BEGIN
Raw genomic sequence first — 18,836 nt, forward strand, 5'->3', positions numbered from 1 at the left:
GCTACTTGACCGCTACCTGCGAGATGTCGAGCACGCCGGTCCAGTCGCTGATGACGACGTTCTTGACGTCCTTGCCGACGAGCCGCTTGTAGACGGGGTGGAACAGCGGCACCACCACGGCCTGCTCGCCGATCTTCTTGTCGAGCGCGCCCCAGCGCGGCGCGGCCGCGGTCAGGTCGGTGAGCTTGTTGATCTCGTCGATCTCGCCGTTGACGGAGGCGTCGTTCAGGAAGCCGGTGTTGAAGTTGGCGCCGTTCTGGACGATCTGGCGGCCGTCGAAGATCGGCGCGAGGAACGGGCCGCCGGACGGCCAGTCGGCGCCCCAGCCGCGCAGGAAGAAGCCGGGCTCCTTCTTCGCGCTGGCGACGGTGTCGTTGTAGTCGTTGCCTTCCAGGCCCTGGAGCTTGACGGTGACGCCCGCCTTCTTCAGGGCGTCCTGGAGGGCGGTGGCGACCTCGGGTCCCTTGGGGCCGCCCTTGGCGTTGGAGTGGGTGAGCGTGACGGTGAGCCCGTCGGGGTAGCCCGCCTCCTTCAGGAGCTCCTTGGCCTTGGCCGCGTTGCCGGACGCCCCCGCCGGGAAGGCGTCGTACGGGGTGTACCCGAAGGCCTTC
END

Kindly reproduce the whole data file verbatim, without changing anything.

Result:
Raw genomic sequence first — 18,836 nt, forward strand, 5'->3', positions numbered from 1 at the left:
GCTACTTGACCGCTACCTGCGAGATGTCGAGCACGCCGGTCCAGTCGCTGATGACGACGTTCTTGACGTCCTTGCCGACGAGCCGCTTGTAGACGGGGTGGAACAGCGGCACCACCACGGCCTGCTCGCCGATCTTCTTGTCGAGCGCGCCCCAGCGCGGCGCGGCCGCGGTCAGGTCGGTGAGCTTGTTGATCTCGTCGATCTCGCCGTTGACGGAGGCGTCGTTCAGGAAGCCGGTGTTGAAGTTGGCGCCGTTCTGGACGATCTGGCGGCCGTCGAAGATCGGCGCGAGGAACGGGCCGCCGGACGGCCAGTCGGCGCCCCAGCCGCGCAGGAAGAAGCCGGGCTCCTTCTTCGCGCTGGCGACGGTGTCGTTGTAGTCGTTGCCTTCCAGGCCCTGGAGCTTGACGGTGACGCCCGCCTTCTTCAGGGCGTCCTGGAGGGCGGTGGCGACCTCGGGTCCCTTGGGGCCGCCCTTGGCGTTGGAGTGGGTGAGCGTGACGGTGAGCCCGTCGGGGTAGCCCGCCTCCTTCAGGAGCTCCTTGGCCTTGGCCGCGTTGCCGGACGCCCCCGCCGGGAAGGCGTCGTACGGGGTGTACCCGAAGGCCTTC